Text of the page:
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Apr
6
comment Generalize Gauss-Bonnet Formula to non-simple closed curves
@RyanBudney: Yes, I think so. But I haven't find this version in Milman-Parker. Thanks very much!
Apr
6
comment Generalize Gauss-Bonnet Formula to non-simple closed curves
@AlexDegtyarev: Thanks! I assume the curve is non-simple closed, means an immersed closed curve, it can have self-intersections and corners. For $w(p)$, I means the winding number of the curve with respect to the point $p$, and you can define this from a topological viewpoint. I also think its "freshmen differential geometry", but could you give me any reference? Thanks very much!
Apr
6
comment Generalize Gauss-Bonnet Formula to non-simple closed curves
Thanks very much! Could you give me any reference where I can find this version of Gauss-Bonnet Formula?
Apr
6
revised Generalize Gauss-Bonnet Formula to non-simple closed curves
added 192 characters in body
Apr
6
comment Generalize Gauss-Bonnet Formula to non-simple closed curves
@LiviuNicolaescu: Yes, for non-simple closed curve, I means an immersed closed curve, it can have intersections and corners.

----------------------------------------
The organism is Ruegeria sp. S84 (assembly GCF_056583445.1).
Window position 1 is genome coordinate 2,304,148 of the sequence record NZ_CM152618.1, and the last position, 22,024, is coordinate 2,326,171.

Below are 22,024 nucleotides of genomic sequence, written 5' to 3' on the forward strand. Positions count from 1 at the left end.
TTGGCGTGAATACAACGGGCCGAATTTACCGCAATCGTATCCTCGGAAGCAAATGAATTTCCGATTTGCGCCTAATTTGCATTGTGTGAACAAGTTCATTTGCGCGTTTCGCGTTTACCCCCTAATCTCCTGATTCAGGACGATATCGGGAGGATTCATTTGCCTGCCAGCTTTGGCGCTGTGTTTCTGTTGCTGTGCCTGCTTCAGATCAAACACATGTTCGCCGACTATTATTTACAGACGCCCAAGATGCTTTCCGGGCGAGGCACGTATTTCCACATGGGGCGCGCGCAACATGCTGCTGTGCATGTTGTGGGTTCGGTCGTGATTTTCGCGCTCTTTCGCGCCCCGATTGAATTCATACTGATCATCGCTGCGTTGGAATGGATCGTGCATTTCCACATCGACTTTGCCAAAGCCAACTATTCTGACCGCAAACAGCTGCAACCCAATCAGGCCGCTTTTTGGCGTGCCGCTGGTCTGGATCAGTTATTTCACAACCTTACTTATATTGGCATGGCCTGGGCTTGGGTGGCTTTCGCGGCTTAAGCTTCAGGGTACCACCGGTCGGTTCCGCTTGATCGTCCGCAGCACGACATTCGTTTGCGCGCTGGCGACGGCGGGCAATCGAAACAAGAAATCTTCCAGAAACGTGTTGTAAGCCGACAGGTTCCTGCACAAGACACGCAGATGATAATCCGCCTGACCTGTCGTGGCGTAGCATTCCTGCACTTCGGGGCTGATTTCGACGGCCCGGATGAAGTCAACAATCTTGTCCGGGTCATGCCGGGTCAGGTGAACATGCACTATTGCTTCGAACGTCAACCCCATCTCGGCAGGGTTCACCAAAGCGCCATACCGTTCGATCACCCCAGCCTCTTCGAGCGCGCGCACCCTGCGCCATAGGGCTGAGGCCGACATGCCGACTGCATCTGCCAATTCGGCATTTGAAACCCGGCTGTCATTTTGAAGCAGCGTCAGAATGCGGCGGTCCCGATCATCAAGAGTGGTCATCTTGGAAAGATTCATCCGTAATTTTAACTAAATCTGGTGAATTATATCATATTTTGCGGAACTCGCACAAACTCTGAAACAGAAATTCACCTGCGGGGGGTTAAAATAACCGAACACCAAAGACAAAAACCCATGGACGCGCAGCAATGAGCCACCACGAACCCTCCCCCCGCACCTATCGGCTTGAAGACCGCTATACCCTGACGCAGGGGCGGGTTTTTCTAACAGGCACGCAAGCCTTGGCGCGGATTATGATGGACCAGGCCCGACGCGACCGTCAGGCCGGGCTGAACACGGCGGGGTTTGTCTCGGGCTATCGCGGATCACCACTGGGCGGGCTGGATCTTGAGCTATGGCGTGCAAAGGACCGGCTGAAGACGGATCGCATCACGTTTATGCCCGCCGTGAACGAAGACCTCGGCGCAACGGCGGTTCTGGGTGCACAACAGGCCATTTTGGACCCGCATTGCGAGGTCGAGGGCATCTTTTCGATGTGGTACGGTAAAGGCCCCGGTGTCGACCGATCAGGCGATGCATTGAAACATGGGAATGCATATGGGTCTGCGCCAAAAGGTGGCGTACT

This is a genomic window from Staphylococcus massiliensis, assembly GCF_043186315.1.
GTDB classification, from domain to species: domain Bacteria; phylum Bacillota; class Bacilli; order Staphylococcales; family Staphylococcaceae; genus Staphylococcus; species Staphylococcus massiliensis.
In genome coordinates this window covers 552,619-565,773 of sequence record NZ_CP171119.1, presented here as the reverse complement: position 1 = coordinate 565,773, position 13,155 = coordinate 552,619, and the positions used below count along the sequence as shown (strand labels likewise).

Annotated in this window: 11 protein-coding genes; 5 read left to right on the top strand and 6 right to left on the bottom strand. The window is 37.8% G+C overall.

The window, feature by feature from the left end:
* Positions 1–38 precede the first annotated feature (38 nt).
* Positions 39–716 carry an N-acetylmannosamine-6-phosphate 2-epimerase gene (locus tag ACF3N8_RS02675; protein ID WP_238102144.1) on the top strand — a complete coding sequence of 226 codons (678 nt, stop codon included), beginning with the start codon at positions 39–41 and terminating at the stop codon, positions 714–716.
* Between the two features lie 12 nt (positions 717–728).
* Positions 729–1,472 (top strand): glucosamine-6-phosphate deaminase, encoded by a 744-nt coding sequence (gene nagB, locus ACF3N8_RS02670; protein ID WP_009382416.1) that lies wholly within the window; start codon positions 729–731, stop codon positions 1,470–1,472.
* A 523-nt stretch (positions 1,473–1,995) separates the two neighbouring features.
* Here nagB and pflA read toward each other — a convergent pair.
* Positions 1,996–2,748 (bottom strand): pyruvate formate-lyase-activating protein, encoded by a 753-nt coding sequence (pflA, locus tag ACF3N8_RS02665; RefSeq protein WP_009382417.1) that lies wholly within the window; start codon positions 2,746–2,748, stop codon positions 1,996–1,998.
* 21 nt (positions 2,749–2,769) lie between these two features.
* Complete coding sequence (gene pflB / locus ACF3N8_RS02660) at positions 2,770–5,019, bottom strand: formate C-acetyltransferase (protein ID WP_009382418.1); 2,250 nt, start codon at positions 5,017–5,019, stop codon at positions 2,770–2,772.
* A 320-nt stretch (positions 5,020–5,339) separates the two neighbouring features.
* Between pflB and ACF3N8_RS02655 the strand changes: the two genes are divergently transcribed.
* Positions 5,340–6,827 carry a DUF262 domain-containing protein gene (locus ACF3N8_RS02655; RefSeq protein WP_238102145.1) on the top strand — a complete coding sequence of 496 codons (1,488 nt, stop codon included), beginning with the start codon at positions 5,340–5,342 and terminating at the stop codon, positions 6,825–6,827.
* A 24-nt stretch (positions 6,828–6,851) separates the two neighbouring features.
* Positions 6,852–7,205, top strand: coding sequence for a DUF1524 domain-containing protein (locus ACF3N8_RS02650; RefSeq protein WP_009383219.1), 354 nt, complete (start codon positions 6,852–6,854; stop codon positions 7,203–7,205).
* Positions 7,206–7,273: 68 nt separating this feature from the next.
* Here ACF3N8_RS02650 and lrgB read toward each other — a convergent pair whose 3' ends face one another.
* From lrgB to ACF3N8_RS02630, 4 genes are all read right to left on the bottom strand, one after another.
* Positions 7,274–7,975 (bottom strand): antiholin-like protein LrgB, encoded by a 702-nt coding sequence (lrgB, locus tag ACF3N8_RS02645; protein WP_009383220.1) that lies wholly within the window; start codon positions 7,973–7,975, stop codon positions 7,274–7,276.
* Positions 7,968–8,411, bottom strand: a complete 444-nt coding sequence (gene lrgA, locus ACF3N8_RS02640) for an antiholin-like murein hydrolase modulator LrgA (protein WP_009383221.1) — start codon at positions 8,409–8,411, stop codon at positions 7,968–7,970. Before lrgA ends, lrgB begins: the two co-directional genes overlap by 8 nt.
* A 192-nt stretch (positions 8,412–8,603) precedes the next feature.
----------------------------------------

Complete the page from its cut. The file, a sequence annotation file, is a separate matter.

Mar
31
asked Generalize Gauss-Bonnet Formula to non-simple closed curves
Dec
28
revised The functional $\int_0^{2\pi}\frac{\sqrt{1-\varphi^2-(\varphi')^2}}{1-\varphi^2}d\theta$
added 377 characters in body
Dec
28
asked The functional $\int_0^{2\pi}\frac{\sqrt{1-\varphi^2-(\varphi')^2}}{1-\varphi^2}d\theta$
Dec
9
awarded  Caucus
Nov
12
answered Prove that $\frac{1}{x(1-y)} +\frac{1}{y(1-z)} +\frac{1}{z(1-x)} \ge \frac{3}{xyz+(1-x)(1-y)(1-z)} $
Nov
10
answered A function is convex and concave, show that it has the form $f(x)=ax+b$
Nov
10
comment Prove that $\sum_{n=1}^{\infty}\frac{1}{n(n+1)\cdots(n+a)}=\frac{1}{aa!}$
@Parhs: See my edit.
Nov
10
revised Prove that $\sum_{n=1}^{\infty}\frac{1}{n(n+1)\cdots(n+a)}=\frac{1}{aa!}$
added 218 characters in body
Nov
10
answered Prove that $\sum_{n=1}^{\infty}\frac{1}{n(n+1)\cdots(n+a)}=\frac{1}{aa!}$
Nov
10
answered Solving Trigonometric Limits
Nov
10
answered Existence of a sequence with prescribed limit and satisfying a certain inequality
Nov
10
revised If $f$ is a uniformly continous function, then $|f(x)|\leq a|x|+b$
added 111 characters in body
Nov
10
comment If $f$ is a uniformly continous function, then $|f(x)|\leq a|x|+b$
@Rono: Note that $f(x)=\sum_{i=1}^k[f(\frac{i}{k}x)-f(\frac{i-1}{k}x)]+f(0)$.
Nov
10
answered How find this $\lim_{n\to\infty}\frac{1+\sqrt[n]{2}+\sqrt[n]{3}+\cdots+\sqrt[n]{n}}{n}$
Nov
10
answered If $f$ is a uniformly continous function, then $|f(x)|\leq a|x|+b$